Quitter – Monument Road: Album Review

Atmospheric and poetic lo-fi musings from Scotland’s indie experimentalist, Quitter.

Release Date:  22nd September 2023

Label: Heavenly Creature/ Gold Mold Records

Formats: Vinyl, Download

Hailing from somewhere in that slice of hinterland that lies between Stirling and Glasgow, Quitter in the nom-de-la-créativité of Kenny Bates, and his new album, Monument Road is a fascinating lo-fi collage of indie pop, psychedelia and high-quality homespun poetry.  Quitter takes his musical cues from the US indie scene – outfits such as American Football, Pavement and Jason Molina’s Songs: Ohia have been formative influences – and Monument Road is his second full length album.

I’ve come across plenty of recordings that proudly claim the right to wear the lo-fi badge, but, believe me, Monument Road is the real thing.  Recorded at Bannockburn House in Stirling by Stevie Crossar, it’s an album that emblazons its lo-fi credentials in vivid glittery letters for all to see.  Carefully layered drum machines, precision mic’d hallways mixed with guitars and vocals that have been passed through 4-track cassette machines achieve sounds that are the very epitome of lo-fi; and, yet, that’s only part of the story…  Monument Road also features live band recordings with a richness of sound that complements, rather than clashes with, the lo-fi experimentation.

Monument Road will be a rewarding listen for anyone prepared to savour and peel back the layers of distortion to discover, absorb and be absorbed by Quitter’s adept and ambitious guitar work and his poetic, observational, lyricism.  Of the album, its naming and its lengthy gestation, Quitter has this to say: “A road is a pretty tried-and-tested allegory for life, and for me, when I entered my thirties, I started feeling the accumulation of memories and time more accurately, and how life’s great conversations/ nights/ mornings/ mistakes/ flukes/ discoveries/ people/ places are what gives you that sense of time and brings you to this point exactly.  I feel like we build monuments to these things along the road of life and sort of walk up and down in their shadow.  I’ve tried to represent the monuments I’ve built, here, in this set of songs – some standing tall, others half-built, many of them regularly revisited.  All lovingly set in line on either side of this road.”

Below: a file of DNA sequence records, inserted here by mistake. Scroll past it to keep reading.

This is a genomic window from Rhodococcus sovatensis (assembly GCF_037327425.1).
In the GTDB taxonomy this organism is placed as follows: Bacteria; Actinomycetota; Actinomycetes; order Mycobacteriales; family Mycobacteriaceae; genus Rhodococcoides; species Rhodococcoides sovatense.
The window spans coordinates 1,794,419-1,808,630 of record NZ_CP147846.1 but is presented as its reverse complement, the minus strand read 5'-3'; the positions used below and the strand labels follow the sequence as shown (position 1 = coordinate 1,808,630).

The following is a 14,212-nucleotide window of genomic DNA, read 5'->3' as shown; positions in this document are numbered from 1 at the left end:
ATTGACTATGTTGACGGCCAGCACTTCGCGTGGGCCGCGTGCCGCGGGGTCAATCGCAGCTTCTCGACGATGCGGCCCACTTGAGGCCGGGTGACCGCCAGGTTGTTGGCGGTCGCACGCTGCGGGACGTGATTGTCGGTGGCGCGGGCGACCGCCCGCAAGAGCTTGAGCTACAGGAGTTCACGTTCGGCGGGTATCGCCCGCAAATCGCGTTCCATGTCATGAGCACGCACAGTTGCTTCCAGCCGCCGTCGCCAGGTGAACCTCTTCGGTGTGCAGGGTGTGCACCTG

Lead single, Penny Drop gets Monument Road underway and, in more ways than one, it epitomizes what Monument Road is, and is all about.  A twisty, windy guitar lick and a simple percussive track almost overwhelm Quitter’s self-conscious vocal – it all sounds pretty straightforward.  That is, until you realise that, beneath that simple exterior, there’s actually a lot to discover – either in lyrics like: “I guess I’m scared of walking all these streets filled with dark gable ends, where the sun only emerges out from behind clouds with half an hour till it sets,” or in the collage of sound that Quitter manages to pack into that seemingly sparse backing.  And that’s a pattern that’s repeated over and over during the course of the album.

Second single, Hey Useless, is an early album highlight.  With its chugging guitar, decorated in fuzzy overtones, it reminds me a bit of Marquee Moon, whilst Quitter’s delivery of lyrics like: “A tall double scoop of hindsight was kind enough to tell me that I was just getting to choose what one I drop on my t-shirt” could have been lifted from Elvis Costello at his My Aim is True peak.